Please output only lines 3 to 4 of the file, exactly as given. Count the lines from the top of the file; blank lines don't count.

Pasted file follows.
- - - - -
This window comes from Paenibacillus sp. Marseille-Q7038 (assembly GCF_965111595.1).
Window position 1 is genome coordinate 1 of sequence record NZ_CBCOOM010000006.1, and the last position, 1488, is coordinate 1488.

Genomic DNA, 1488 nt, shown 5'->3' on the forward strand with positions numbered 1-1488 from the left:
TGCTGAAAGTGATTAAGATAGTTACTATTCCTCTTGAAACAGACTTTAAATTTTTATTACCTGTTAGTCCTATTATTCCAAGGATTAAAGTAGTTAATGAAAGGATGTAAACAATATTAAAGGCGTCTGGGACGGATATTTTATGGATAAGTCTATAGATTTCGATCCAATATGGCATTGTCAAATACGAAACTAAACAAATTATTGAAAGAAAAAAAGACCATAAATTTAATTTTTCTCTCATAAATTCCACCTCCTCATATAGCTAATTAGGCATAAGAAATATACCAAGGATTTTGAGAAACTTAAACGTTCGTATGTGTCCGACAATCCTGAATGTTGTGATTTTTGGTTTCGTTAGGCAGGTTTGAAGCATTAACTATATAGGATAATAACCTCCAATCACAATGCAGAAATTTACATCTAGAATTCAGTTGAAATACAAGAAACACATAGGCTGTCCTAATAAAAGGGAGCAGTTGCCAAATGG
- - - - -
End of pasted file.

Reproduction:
Genomic DNA, 1488 nt, shown 5'->3' on the forward strand with positions numbered 1-1488 from the left:
TGCTGAAAGTGATTAAGATAGTTACTATTCCTCTTGAAACAGACTTTAAATTTTTATTACCTGTTAGTCCTATTATTCCAAGGATTAAAGTAGTTAATGAAAGGATGTAAACAATATTAAAGGCGTCTGGGACGGATATTTTATGGATAAGTCTATAGATTTCGATCCAATATGGCATTGTCAAATACGAAACTAAACAAATTATTGAAAGAAAAAAAGACCATAAATTTAATTTTTCTCTCATAAATTCCACCTCCTCATATAGCTAATTAGGCATAAGAAATATACCAAGGATTTTGAGAAACTTAAACGTTCGTATGTGTCCGACAATCCTGAATGTTGTGATTTTTGGTTTCGTTAGGCAGGTTTGAAGCATTAACTATATAGGATAATAACCTCCAATCACAATGCAGAAATTTACATCTAGAATTCAGTTGAAATACAAGAAACACATAGGCTGTCCTAATAAAAGGGAGCAGTTGCCAAATGG